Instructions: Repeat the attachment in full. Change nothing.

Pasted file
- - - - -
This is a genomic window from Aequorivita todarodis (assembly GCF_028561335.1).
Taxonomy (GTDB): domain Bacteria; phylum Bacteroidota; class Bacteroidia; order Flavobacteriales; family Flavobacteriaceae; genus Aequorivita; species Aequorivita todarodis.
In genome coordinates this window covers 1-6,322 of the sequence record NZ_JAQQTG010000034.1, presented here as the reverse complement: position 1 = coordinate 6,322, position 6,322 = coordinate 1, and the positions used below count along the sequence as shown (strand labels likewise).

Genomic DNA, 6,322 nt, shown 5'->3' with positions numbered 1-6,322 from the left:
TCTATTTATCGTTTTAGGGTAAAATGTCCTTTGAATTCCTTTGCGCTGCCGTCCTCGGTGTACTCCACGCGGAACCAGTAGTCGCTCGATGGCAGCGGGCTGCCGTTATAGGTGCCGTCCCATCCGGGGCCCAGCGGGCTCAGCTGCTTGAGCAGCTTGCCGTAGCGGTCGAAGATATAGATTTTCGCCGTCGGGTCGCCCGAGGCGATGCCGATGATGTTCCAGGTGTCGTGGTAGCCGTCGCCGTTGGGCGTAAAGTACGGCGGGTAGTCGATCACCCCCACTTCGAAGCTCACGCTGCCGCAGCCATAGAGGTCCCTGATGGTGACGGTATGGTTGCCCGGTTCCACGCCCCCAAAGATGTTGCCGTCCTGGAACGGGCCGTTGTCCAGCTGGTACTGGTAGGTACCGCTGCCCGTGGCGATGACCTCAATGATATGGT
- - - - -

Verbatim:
This is a genomic window from Aequorivita todarodis (assembly GCF_028561335.1).
Taxonomy (GTDB): domain Bacteria; phylum Bacteroidota; class Bacteroidia; order Flavobacteriales; family Flavobacteriaceae; genus Aequorivita; species Aequorivita todarodis.
In genome coordinates this window covers 1-6,322 of the sequence record NZ_JAQQTG010000034.1, presented here as the reverse complement: position 1 = coordinate 6,322, position 6,322 = coordinate 1, and the positions used below count along the sequence as shown (strand labels likewise).

Genomic DNA, 6,322 nt, shown 5'->3' with positions numbered 1-6,322 from the left:
TCTATTTATCGTTTTAGGGTAAAATGTCCTTTGAATTCCTTTGCGCTGCCGTCCTCGGTGTACTCCACGCGGAACCAGTAGTCGCTCGATGGCAGCGGGCTGCCGTTATAGGTGCCGTCCCATCCGGGGCCCAGCGGGCTCAGCTGCTTGAGCAGCTTGCCGTAGCGGTCGAAGATATAGATTTTCGCCGTCGGGTCGCCCGAGGCGATGCCGATGATGTTCCAGGTGTCGTGGTAGCCGTCGCCGTTGGGCGTAAAGTACGGCGGGTAGTCGATCACCCCCACTTCGAAGCTCACGCTGCCGCAGCCATAGAGGTCCCTGATGGTGACGGTATGGTTGCCCGGTTCCACGCCCCCAAAGATGTTGCCGTCCTGGAACGGGCCGTTGTCCAGCTGGTACTGGTAGGTACCGCTGCCCGTGGCGATGACCTCAATGATATGGT